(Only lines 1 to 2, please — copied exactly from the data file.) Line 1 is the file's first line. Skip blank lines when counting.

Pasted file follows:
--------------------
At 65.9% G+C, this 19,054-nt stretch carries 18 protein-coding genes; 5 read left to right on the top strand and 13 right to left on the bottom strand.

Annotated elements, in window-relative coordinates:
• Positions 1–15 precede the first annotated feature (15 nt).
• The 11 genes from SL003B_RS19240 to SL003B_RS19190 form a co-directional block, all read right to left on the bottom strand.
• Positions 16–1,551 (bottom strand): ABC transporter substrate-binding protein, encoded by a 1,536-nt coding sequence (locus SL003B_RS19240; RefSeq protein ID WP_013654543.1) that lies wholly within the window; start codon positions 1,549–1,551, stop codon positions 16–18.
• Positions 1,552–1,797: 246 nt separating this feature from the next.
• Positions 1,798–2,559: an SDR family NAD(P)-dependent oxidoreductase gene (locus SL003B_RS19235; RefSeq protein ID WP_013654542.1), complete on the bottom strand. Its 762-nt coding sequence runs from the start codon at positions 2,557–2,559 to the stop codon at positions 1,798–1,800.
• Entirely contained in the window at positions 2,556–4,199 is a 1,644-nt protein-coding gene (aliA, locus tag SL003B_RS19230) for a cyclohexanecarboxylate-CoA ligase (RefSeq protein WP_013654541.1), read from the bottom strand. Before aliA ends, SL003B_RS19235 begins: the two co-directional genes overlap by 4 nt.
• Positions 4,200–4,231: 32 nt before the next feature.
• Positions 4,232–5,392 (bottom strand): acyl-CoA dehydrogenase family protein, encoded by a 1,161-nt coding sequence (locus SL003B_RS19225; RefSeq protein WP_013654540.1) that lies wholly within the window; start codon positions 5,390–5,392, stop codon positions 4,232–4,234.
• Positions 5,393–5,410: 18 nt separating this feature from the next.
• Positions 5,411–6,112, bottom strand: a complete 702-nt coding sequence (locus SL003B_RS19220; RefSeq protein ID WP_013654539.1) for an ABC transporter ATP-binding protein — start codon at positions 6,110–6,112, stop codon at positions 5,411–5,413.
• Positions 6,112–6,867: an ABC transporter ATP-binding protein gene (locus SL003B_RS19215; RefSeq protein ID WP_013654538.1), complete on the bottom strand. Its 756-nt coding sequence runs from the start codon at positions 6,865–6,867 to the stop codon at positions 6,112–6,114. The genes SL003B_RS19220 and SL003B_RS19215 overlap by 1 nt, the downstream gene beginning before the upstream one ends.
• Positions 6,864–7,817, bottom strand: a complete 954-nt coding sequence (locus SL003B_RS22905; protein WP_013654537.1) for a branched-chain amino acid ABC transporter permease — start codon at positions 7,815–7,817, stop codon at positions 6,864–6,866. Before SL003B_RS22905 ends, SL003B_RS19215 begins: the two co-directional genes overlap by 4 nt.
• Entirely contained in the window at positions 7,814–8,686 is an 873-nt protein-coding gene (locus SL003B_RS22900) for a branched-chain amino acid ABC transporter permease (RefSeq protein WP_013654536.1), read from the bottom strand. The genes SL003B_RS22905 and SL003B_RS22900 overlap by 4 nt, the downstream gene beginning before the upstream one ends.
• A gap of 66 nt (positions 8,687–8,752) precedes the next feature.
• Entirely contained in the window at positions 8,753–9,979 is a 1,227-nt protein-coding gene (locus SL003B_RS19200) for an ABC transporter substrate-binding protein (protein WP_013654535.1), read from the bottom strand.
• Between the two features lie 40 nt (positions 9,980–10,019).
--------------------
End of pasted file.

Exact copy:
At 65.9% G+C, this 19,054-nt stretch carries 18 protein-coding genes; 5 read left to right on the top strand and 13 right to left on the bottom strand.

Annotated elements, in window-relative coordinates: